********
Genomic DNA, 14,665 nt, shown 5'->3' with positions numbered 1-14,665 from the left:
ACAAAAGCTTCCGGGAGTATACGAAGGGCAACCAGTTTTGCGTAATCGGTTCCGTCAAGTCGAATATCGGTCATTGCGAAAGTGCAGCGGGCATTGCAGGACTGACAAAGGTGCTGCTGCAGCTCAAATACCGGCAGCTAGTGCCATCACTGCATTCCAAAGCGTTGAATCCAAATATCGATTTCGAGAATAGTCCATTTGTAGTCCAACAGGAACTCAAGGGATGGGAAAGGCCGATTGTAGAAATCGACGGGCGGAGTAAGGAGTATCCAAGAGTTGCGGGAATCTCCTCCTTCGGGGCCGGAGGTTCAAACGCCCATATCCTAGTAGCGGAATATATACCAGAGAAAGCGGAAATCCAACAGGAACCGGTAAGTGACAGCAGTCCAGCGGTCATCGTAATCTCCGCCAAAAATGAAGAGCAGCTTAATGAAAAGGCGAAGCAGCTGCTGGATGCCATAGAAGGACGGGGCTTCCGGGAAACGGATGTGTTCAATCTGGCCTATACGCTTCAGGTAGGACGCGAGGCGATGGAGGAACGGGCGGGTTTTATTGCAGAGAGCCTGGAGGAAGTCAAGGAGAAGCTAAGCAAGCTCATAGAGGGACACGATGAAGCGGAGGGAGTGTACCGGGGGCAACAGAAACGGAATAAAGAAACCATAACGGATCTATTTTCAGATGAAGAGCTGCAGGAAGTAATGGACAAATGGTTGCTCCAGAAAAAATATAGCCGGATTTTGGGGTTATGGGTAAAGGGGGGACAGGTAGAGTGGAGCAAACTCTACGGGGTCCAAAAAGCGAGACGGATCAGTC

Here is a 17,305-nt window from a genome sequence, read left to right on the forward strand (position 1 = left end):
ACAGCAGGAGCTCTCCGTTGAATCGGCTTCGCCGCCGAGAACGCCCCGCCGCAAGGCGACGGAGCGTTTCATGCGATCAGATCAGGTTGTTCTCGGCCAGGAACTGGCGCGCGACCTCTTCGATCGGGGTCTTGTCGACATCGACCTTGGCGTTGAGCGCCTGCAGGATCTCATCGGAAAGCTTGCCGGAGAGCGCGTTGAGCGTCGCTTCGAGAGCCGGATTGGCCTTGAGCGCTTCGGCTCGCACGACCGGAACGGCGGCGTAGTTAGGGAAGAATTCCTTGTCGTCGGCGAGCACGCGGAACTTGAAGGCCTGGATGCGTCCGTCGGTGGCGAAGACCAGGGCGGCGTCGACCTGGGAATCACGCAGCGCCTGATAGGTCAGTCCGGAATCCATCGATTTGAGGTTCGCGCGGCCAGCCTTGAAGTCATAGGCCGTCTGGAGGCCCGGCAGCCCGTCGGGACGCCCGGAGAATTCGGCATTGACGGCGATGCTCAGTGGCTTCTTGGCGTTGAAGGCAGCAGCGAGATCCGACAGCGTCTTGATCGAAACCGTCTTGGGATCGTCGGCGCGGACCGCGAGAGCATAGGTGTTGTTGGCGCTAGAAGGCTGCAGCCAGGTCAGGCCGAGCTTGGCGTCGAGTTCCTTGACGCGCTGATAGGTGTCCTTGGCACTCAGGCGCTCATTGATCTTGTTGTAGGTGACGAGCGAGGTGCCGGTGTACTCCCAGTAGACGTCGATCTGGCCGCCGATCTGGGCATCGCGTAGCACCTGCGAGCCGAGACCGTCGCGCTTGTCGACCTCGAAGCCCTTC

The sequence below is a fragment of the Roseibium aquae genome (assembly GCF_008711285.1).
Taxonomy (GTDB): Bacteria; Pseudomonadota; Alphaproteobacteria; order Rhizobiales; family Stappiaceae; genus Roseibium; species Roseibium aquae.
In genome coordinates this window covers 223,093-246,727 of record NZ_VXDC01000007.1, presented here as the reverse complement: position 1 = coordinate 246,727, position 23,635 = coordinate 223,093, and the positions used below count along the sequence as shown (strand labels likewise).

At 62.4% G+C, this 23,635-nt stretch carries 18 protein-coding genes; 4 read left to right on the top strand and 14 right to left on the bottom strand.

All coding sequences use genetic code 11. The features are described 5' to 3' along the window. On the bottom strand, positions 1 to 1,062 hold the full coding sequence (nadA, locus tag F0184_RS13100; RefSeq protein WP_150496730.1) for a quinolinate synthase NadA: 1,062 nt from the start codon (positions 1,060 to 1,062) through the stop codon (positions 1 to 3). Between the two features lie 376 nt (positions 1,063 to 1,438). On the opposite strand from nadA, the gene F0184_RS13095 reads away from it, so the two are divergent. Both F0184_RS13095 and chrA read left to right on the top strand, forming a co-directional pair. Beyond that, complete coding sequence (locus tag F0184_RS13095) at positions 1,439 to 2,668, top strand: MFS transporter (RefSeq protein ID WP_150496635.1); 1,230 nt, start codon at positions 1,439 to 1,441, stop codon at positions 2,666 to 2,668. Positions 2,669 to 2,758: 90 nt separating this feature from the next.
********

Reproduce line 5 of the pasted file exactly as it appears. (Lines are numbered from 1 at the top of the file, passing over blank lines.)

The sequence below is a fragment of the Roseibium aquae genome (assembly GCF_008711285.1).